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Reasons for the Extremely High-Ranging Planetary Boundary Layer over the Western Tibetan Plateau in Winter

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  • 1 * Faculty of Geo-Information Science and Earth Observation, University of Twente, Enschede, Netherlands
  • 2 Institute for Atmospheric and Climate Science, ETH Zurich, Zurich, Switzerland
  • 3 Institute of Atmospheric and Cryospheric Sciences, University of Innsbruck, Innsbruck, Austria
  • 4 Smith School of Enterprise and the Environment, University of Oxford, Oxford, United Kingdom
  • 5 Environmental Physics Laboratory, Science Faculty, Vigo University, Ourense, Spain
  • 6 ** Key Laboratory of Tibetan Environment Changes and Land Surface Processes, Institute of Tibetan Plateau Research, Chinese Academy of Sciences, Beijing, China
  • 7 CAS Center for Excellence in Tibetan Plateau Earth Sciences, Beijing, China
  • 8 Key Laboratory of Land Surface Process and Climate Change in Cold and Arid Regions, Cold and Arid Regions Environmental and Engineering Research Institute, Chinese Academy of Sciences, Lanzhou, China
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Abstract

The planetary boundary layer (PBL) over the Tibetan Plateau (with a mean elevation about 4 km above sea level) reaches an unmatched height of 9515 m above sea level. The proximity of this height to the tropopause facilitates an exchange between the stratosphere and the boundary layer. However, the underlying mechanisms responsible for this unique PBL have remained uncertain. Here, the authors explore these mechanisms and their relative importance using measurements of the PBL, the associated surface fluxes, and single-column and regional numerical simulations, as well as global reanalysis data. Results indicate that the dry conditions of both ground soil and atmosphere in late winter cannot explain the special PBL alone. Rather, the results from a single-column model demonstrate the key influence of the stability of the free atmosphere upon the growth of extremely deep PBLs over the Tibetan Plateau. Simulations with the numerical weather prediction model Consortium for Small-Scale Modelling (COSMO) exhibit good correspondence with the observed mean PBL structure and realistic turbulent kinetic energy distributions throughout the PBL. Using ERA-Interim, the authors furthermore find that weak atmospheric stability and the resultant deep PBLs are associated with higher upper-level potential vorticity (PV) values, which in turn correspond to a more southerly jet position and higher wind speeds. Upper-level PV structures and jet position thus influence the PBL development over the Tibetan Plateau.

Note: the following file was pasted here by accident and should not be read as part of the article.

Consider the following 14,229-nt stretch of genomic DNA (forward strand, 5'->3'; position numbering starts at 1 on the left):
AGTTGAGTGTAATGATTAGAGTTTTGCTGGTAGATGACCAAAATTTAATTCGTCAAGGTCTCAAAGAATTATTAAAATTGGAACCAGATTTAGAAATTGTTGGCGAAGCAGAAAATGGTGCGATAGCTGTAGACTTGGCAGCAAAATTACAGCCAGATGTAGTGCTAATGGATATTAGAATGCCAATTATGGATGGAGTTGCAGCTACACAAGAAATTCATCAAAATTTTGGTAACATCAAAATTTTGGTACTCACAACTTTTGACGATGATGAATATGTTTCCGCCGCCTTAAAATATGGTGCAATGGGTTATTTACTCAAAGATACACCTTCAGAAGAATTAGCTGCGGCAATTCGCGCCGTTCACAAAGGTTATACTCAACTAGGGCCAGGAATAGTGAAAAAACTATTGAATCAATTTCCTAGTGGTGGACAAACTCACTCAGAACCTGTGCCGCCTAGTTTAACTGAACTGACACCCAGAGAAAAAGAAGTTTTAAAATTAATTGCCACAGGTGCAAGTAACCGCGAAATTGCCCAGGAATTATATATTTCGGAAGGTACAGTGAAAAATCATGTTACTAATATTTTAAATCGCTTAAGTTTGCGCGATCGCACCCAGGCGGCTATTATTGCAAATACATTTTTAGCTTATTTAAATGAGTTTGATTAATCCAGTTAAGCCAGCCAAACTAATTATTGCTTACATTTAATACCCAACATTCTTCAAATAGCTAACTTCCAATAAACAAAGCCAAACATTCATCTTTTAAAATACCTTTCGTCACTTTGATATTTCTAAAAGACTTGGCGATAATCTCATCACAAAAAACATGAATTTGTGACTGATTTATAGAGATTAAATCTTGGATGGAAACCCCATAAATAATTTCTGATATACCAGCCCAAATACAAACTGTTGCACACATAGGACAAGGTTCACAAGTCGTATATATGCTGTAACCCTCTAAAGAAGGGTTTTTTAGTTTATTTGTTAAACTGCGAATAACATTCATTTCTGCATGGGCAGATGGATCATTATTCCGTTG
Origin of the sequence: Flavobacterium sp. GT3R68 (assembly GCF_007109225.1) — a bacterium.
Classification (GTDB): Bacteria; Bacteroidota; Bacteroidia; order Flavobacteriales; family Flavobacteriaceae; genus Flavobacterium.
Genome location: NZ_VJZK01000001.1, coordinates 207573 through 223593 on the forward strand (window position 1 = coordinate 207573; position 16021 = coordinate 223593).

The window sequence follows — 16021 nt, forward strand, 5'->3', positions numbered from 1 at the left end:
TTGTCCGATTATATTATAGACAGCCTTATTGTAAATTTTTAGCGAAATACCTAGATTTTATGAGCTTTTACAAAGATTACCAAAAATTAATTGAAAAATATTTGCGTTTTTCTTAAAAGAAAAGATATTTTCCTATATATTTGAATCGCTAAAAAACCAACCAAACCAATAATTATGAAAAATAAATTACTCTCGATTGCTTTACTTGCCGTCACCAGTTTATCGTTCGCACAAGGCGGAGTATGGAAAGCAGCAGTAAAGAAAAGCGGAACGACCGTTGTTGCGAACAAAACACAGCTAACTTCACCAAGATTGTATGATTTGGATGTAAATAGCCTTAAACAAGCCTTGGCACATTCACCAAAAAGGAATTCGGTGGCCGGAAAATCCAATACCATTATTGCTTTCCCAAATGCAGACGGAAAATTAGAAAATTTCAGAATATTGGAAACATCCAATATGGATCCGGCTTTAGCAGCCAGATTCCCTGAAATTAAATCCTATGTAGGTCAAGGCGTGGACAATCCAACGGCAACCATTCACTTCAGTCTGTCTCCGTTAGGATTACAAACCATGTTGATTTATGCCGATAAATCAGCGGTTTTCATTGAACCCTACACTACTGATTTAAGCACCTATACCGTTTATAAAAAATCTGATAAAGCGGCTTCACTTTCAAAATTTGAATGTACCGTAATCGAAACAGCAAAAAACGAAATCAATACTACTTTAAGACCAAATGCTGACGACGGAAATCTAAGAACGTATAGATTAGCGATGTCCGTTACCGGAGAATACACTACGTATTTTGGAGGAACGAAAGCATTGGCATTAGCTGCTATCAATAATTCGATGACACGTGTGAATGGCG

Corresponding author address: Xuelong Chen, Faculty of Geo-Information Science and Earth Observation, University of Twente, Hengelostraat 99, Enschede 7500AE, Netherlands. E-mail: x.chen@utwente.nl

This article is included in the Mountain Terrain Atmospheric Modeling and Observations (MATERHORN) special collection.

Abstract

The planetary boundary layer (PBL) over the Tibetan Plateau (with a mean elevation about 4 km above sea level) reaches an unmatched height of 9515 m above sea level. The proximity of this height to the tropopause facilitates an exchange between the stratosphere and the boundary layer. However, the underlying mechanisms responsible for this unique PBL have remained uncertain. Here, the authors explore these mechanisms and their relative importance using measurements of the PBL, the associated surface fluxes, and single-column and regional numerical simulations, as well as global reanalysis data. Results indicate that the dry conditions of both ground soil and atmosphere in late winter cannot explain the special PBL alone. Rather, the results from a single-column model demonstrate the key influence of the stability of the free atmosphere upon the growth of extremely deep PBLs over the Tibetan Plateau. Simulations with the numerical weather prediction model Consortium for Small-Scale Modelling (COSMO) exhibit good correspondence with the observed mean PBL structure and realistic turbulent kinetic energy distributions throughout the PBL. Using ERA-Interim, the authors furthermore find that weak atmospheric stability and the resultant deep PBLs are associated with higher upper-level potential vorticity (PV) values, which in turn correspond to a more southerly jet position and higher wind speeds. Upper-level PV structures and jet position thus influence the PBL development over the Tibetan Plateau.

Corresponding author address: Xuelong Chen, Faculty of Geo-Information Science and Earth Observation, University of Twente, Hengelostraat 99, Enschede 7500AE, Netherlands. E-mail: x.chen@utwente.nl

This article is included in the Mountain Terrain Atmospheric Modeling and Observations (MATERHORN) special collection.

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